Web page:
3. On modern versions of Windows (Vista, 7, 8, 8.1 and 10), you will get another dialog box with a message warning you that Windows' User Account Control (UAC) will prevent you from using some features of XAMPP if you install into "C:\Program Files" (or "C:\Program Files (x86)"), and to avoid doing so.

    Click "OK". Don't worry. We will install to "c:\xampp" which will avoid those problems. I personally do not like to disable UAC, since it has its benefits.

  4. A dialog box with a welcome message will appear. Click "Next".

  5. The next dialog box, with a sub-heading of "Select components", allows you to choose the programs that you want to install.

    By default, everything is selected. It's up to you what you want to install. I normally uncheck the "Mercury Mail Server" and "Fake Sendmail" (since I don't send mail in my local test programs), "Tomcat" (since I don't run Java Servlets and Java Server Pages), "FileZilla FTP Server" (since this is my own computer, it will be silly to FTP to it just to copy files from one directory to the next) and "Webalizer" (I don't need web statistics; I'm the only visitor on that machine so I know exactly how many people visit the site and which pages he goes to; I even know his name).

    When you're done selecting, click "Next".

  6. The next screen will let you change where to install the software. I suggest leaving it at "c:\xampp". That is, do not install it to "c:\Program Files" or "c:\Program Files (x86)" or you may face innumerable problems in the future, partly due to Windows' UAC, and partly due to some software's inability to handle directory names that have spaces in them (which "Program Files" obviously has).

    Click "Next".

  7. The next dialog box, with a sub-heading of "Bitnami for XAMPP", will offer to let you know more about the installer program itself. (Note: this refers to the setup utility, not Apache, PHP, Perl or MySQL.)

    Uncheck the box "Learn more about Bitnami for XAMPP" (unless you actually want to learn about the installer), then click "Next". (Note that this guide assumes that you have unchecked that box. I have no idea what additional screens are displayed, if any, if that box remains ticked.)

  8. In the dialog box that has the sub-heading "Ready to Install", click "Next".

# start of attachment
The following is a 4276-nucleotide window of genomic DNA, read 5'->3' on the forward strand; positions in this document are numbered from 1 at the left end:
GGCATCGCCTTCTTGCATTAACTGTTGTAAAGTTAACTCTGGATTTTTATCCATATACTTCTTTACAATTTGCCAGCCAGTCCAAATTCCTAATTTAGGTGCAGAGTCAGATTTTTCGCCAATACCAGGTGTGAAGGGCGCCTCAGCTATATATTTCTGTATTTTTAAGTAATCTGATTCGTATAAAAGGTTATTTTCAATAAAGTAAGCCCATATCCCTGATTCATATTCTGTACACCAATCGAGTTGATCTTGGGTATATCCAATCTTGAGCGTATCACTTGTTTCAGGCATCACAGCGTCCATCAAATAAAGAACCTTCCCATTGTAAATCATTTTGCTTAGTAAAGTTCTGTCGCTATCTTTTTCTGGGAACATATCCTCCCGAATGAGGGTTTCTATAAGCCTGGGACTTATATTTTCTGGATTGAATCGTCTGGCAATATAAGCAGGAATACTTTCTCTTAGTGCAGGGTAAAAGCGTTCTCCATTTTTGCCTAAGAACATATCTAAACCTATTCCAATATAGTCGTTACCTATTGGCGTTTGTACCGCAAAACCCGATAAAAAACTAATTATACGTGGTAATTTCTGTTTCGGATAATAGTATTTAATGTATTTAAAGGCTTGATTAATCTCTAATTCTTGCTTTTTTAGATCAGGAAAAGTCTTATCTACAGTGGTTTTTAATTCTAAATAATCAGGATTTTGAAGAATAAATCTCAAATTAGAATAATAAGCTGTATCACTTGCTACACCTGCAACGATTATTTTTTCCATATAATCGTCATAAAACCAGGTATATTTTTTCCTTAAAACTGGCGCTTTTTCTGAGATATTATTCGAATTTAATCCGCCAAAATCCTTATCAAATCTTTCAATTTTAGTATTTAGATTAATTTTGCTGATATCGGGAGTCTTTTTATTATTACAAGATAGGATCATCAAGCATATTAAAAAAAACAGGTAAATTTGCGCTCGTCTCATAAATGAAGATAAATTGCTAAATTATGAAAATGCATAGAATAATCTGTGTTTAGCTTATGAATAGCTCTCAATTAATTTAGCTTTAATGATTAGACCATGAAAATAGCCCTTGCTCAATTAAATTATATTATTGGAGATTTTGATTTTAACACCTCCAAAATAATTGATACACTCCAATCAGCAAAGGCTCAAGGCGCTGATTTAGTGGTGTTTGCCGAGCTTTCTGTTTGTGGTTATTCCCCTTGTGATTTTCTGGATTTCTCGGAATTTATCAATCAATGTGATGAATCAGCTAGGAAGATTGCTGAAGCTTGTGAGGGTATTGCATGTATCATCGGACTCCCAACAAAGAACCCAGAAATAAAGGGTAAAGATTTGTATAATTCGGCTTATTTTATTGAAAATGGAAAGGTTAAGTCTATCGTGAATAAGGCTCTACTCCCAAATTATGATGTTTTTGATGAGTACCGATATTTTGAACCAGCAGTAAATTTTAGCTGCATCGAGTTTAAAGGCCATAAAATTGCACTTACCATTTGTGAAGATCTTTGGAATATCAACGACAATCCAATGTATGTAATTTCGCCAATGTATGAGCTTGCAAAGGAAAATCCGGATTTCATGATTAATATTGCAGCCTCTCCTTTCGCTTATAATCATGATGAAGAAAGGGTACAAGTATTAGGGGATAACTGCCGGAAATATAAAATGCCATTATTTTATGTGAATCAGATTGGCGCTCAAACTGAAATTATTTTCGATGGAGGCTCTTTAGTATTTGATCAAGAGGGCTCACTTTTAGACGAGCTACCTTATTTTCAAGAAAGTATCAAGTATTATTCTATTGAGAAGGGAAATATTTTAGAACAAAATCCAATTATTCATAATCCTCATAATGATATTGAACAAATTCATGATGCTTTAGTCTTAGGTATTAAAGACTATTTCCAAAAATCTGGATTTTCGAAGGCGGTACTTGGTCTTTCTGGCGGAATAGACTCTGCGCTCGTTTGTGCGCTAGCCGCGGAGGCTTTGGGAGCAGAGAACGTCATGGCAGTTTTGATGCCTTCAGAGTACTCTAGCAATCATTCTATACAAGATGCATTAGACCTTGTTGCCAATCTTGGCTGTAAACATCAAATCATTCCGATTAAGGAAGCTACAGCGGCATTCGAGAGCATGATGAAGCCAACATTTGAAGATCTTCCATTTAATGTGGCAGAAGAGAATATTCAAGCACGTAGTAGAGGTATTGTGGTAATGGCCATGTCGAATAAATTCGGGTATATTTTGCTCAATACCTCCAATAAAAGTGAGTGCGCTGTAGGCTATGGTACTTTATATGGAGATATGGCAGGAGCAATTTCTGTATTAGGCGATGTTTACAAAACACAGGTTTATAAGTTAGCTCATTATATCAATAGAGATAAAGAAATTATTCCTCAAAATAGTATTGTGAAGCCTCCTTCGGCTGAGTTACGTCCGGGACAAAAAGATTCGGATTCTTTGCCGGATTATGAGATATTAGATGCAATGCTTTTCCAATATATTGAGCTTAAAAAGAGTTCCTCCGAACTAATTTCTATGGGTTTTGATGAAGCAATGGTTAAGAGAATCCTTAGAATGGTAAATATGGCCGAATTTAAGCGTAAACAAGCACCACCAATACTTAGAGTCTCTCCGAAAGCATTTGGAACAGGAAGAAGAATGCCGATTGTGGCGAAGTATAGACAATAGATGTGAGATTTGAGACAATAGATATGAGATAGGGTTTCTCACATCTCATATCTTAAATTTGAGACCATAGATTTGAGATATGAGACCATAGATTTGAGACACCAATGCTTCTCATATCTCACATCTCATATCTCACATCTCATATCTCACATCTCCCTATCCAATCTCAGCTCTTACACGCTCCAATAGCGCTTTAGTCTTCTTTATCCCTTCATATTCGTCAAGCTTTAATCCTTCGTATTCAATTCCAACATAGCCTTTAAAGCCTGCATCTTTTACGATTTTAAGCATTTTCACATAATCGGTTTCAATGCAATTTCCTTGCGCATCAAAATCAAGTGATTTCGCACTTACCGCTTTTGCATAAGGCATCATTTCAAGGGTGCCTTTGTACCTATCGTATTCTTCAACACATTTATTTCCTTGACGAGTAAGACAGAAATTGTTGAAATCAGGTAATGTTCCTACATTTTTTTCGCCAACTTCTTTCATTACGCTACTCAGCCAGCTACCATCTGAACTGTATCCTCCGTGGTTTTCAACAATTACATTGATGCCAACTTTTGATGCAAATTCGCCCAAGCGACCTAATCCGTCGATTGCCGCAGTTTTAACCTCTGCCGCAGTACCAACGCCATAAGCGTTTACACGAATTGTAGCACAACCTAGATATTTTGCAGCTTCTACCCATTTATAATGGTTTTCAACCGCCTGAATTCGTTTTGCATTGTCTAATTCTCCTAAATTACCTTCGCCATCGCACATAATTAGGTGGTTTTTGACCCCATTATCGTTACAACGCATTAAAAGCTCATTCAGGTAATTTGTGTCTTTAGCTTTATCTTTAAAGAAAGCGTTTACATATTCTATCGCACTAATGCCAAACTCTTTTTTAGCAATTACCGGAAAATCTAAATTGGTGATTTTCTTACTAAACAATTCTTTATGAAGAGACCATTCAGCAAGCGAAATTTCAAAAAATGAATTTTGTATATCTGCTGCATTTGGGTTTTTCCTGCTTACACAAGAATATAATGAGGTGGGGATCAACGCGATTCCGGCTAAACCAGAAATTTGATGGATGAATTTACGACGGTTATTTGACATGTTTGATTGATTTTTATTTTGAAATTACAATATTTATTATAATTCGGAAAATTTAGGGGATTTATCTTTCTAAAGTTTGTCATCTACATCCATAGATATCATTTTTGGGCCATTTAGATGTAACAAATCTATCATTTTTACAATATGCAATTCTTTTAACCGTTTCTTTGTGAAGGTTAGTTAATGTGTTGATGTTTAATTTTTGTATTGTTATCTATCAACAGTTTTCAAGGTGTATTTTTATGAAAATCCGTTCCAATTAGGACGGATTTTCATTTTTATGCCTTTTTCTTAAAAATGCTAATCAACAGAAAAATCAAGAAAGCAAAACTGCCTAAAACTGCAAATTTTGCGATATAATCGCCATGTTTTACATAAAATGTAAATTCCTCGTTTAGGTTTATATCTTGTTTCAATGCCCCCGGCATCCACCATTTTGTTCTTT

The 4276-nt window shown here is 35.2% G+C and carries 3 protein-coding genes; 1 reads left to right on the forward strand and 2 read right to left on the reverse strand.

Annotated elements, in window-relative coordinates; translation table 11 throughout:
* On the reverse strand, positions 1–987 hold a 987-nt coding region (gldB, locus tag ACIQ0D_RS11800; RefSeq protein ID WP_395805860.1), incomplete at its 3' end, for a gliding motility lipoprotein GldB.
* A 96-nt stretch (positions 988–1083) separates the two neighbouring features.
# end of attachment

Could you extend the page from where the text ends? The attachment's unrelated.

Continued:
9. While installing, depending on your version of Windows and whether the Windows Firewall is enabled on your computer, you may get a dialog box, as depicted in the following picture. The exact appearance may differ, depending on the version of Windows you are using (mine is Windows 7), but the message should basically say something like it is blocking some features of the "Apache HTTP Server".

    Message from Windows Firewall about the Apache web server rules

    Take your time to read the message (don't panic and click blindly). Since I don't intend to let anyone outside my computer and own network access the web server, I unchecked the "Public networks" option and put a tick in the "Private networks" box instead. You should make your own decision on this, and click the "Allow access" button when you're done. Note that if you uncheck everything, you are probably blocking the web server from accepting connections from anywhere, which will defeat the purpose of installing the program.

    The installer will then add firewall rules that will allow the server to accept connections. As a result, your computer is now less secure: with these rules, the web server can be accessed by anyone on what Windows deems to be the same network as you (in the case of the "private networks" option) or by anyone on the Internet or the same network (in the case of the "public networks" choice). To protect your machine, you may want to keep the computer disconnected from the Internet and any network when the server is running.

    In the future, when you no longer want to have a server installed on your computer, you can delete the firewall rules that were just created. On Windows 7, type "windows firewall" into the start menu, click the "Windows Firewall with Advanced Security" entry that appears, click the "Inbound Rules" in the left column to load them into the right side, and delete all the rules for "Apache HTTP Server".

  10. Uncheck "Do you want to start the Control Panel now?" and click "Finish".